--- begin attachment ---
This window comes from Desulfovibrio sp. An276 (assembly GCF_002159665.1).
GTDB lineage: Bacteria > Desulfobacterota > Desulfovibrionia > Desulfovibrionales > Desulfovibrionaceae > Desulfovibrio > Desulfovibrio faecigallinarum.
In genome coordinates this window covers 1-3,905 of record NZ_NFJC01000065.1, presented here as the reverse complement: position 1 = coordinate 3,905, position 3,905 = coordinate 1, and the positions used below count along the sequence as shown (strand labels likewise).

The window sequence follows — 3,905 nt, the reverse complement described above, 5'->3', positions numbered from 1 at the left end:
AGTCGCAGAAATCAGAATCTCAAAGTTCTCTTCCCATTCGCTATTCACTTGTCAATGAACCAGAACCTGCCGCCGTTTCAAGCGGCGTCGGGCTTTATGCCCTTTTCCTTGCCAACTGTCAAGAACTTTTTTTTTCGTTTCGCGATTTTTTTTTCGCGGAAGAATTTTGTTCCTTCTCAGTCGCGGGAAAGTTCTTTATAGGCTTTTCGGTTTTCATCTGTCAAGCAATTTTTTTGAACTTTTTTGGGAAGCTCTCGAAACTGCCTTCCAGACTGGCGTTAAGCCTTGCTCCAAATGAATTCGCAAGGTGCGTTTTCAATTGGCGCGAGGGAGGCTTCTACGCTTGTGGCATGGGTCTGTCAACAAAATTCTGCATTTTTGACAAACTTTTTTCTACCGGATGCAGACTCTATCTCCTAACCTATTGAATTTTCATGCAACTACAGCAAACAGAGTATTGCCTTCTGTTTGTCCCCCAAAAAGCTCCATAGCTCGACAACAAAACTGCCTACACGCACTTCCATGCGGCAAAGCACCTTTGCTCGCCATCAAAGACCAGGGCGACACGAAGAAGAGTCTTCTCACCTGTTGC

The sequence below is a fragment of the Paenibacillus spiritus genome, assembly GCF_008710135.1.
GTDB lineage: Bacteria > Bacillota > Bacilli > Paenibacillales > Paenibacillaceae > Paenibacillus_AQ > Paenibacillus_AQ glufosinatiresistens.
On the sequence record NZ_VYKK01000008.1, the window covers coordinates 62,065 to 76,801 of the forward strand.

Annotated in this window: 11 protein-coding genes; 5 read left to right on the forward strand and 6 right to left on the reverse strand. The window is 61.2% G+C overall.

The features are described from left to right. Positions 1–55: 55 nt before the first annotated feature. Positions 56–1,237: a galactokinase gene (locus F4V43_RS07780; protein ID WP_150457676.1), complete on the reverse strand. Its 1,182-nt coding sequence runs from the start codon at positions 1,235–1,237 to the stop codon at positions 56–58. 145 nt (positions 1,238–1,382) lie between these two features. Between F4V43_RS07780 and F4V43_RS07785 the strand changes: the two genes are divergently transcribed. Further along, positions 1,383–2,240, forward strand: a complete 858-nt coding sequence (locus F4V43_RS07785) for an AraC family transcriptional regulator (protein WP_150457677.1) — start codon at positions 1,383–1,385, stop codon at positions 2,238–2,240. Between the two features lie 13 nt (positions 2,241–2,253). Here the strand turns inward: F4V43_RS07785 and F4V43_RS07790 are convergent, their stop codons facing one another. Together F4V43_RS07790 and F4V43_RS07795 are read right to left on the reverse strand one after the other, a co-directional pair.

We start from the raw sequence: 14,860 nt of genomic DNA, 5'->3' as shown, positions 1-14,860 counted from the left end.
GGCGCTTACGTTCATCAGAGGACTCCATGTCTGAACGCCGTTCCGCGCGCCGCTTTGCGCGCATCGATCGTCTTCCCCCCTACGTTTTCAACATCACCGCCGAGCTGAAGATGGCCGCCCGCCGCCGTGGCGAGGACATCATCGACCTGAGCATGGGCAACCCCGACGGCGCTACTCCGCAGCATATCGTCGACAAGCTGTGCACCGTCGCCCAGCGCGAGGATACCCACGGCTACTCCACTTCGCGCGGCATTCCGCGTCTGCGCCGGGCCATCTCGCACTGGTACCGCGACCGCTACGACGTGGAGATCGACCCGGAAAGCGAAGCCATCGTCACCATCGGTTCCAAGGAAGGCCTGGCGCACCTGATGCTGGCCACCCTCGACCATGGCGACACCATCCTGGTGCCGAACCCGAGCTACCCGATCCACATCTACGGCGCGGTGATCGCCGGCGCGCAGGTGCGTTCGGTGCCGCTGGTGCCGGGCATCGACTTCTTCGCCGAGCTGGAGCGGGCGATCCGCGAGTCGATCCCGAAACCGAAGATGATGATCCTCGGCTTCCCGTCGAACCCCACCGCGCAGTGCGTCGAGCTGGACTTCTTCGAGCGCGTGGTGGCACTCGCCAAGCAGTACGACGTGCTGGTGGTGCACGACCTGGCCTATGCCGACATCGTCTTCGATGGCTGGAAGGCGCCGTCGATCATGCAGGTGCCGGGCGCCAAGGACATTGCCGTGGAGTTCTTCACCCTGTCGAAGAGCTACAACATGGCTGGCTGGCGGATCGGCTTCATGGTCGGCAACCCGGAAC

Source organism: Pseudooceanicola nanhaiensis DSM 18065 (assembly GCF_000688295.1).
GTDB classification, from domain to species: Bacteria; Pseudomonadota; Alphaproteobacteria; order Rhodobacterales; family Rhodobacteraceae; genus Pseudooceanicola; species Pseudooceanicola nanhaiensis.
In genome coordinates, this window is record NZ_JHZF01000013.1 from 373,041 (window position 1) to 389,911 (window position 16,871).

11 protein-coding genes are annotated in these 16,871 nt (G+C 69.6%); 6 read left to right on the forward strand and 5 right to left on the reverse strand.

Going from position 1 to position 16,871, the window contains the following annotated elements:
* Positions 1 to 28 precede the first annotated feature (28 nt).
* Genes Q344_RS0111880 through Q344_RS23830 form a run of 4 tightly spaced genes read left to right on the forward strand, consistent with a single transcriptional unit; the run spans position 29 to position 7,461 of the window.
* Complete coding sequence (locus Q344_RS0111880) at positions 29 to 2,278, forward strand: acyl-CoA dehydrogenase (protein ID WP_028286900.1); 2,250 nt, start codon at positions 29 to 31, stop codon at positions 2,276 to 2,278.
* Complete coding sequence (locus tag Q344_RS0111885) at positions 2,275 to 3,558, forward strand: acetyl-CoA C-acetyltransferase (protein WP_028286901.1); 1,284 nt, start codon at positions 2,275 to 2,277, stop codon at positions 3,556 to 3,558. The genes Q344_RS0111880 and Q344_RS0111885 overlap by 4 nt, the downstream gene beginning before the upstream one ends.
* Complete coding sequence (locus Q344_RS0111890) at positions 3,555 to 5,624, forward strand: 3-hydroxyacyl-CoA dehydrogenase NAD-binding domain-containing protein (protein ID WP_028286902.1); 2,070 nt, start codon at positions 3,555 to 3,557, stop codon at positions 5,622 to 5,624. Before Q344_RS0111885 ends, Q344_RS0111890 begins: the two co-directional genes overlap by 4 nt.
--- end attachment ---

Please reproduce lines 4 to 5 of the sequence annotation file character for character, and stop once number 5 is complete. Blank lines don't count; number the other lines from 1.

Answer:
The window sequence follows — 3,905 nt, the reverse complement described above, 5'->3', positions numbered from 1 at the left end:
AGTCGCAGAAATCAGAATCTCAAAGTTCTCTTCCCATTCGCTATTCACTTGTCAATGAACCAGAACCTGCCGCCGTTTCAAGCGGCGTCGGGCTTTATGCCCTTTTCCTTGCCAACTGTCAAGAACTTTTTTTTTCGTTTCGCGATTTTTTTTTCGCGGAAGAATTTTGTTCCTTCTCAGTCGCGGGAAAGTTCTTTATAGGCTTTTCGGTTTTCATCTGTCAAGCAATTTTTTTGAACTTTTTTGGGAAGCTCTCGAAACTGCCTTCCAGACTGGCGTTAAGCCTTGCTCCAAATGAATTCGCAAGGTGCGTTTTCAATTGGCGCGAGGGAGGCTTCTACGCTTGTGGCATGGGTCTGTCAACAAAATTCTGCATTTTTGACAAACTTTTTTCTACCGGATGCAGACTCTATCTCCTAACCTATTGAATTTTCATGCAACTACAGCAAACAGAGTATTGCCTTCTGTTTGTCCCCCAAAAAGCTCCATAGCTCGACAACAAAACTGCCTACACGCACTTCCATGCGGCAAAGCACCTTTGCTCGCCATCAAAGACCAGGGCGACACGAAGAAGAGTCTTCTCACCTGTTGC